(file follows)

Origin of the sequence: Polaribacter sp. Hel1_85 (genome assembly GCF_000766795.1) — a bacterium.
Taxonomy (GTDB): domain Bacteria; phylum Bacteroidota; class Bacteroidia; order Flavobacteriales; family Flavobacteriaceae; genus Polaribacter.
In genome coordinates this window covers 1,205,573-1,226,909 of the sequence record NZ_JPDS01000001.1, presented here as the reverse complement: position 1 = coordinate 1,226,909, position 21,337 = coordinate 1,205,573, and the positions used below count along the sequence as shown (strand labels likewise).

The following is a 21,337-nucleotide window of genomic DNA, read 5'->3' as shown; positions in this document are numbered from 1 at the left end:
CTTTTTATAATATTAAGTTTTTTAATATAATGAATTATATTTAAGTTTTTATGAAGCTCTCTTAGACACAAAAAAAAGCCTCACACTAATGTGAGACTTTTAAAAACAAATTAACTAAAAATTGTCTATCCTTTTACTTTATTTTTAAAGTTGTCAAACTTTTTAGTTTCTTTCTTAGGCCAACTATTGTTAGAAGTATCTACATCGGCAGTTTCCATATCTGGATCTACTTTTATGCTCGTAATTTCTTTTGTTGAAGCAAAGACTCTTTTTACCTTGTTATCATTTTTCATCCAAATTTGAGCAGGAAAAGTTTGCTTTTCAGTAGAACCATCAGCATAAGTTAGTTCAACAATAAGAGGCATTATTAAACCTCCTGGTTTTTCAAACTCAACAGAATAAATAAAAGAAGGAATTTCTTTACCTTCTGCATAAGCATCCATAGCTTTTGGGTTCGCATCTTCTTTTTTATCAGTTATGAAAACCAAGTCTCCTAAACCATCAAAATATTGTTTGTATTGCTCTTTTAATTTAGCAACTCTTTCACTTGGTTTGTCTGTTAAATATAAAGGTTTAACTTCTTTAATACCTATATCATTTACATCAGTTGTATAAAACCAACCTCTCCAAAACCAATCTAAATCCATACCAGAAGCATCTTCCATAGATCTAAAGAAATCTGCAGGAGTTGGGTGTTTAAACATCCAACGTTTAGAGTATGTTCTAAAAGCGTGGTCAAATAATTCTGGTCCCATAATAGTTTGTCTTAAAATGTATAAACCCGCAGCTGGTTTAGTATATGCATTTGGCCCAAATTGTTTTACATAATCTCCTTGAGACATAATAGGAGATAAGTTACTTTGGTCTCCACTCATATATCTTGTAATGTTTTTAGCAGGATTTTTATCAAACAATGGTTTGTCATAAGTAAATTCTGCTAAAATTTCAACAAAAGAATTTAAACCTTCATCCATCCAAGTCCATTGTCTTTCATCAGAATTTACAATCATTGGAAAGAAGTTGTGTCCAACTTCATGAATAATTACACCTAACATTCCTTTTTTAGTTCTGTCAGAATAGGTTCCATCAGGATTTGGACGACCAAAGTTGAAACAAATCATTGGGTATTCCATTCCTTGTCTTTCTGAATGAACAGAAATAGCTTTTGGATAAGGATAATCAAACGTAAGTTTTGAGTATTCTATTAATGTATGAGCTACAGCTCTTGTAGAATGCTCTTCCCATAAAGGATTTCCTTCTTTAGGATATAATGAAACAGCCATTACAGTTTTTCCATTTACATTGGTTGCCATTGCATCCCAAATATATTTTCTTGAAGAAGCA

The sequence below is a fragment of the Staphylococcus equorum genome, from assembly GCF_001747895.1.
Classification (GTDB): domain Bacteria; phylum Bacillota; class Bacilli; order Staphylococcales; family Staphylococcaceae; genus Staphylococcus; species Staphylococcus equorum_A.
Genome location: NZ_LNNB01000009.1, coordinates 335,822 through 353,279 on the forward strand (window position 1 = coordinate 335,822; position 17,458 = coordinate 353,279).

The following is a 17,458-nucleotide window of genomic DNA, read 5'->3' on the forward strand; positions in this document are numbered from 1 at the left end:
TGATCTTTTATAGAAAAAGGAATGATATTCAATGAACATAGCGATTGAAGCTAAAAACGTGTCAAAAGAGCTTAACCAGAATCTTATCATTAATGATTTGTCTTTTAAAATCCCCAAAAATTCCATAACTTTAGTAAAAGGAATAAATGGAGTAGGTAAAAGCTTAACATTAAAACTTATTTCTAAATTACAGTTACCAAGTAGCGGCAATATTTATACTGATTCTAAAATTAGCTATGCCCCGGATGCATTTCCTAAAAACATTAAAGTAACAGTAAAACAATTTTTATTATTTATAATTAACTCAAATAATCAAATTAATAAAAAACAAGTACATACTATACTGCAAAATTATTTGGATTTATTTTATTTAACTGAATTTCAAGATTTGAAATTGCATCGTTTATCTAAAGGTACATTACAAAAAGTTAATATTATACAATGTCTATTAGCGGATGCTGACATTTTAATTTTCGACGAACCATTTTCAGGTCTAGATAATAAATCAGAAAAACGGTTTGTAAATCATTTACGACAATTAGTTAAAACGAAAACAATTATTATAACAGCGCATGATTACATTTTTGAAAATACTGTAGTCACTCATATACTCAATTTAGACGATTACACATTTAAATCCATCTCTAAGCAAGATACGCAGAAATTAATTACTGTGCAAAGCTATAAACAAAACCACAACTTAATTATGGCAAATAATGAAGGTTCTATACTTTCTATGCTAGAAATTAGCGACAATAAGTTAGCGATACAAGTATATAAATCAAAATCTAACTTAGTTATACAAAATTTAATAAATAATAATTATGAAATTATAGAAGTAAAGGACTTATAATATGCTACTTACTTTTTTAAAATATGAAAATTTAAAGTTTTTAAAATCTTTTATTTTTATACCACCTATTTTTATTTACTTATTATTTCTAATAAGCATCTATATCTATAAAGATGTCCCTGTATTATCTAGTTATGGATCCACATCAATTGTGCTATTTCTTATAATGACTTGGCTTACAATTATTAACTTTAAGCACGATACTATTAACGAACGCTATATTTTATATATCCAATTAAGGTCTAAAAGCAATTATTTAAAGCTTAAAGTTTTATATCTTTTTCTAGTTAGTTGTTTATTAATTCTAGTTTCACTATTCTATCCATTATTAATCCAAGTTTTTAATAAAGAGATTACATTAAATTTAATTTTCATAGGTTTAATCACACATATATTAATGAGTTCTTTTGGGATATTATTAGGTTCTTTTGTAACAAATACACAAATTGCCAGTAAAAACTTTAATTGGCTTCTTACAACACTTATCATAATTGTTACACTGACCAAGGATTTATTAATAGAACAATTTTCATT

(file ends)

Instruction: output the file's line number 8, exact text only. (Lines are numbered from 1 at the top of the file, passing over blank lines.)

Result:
Genome location: NZ_LNNB01000009.1, coordinates 335,822 through 353,279 on the forward strand (window position 1 = coordinate 335,822; position 17,458 = coordinate 353,279).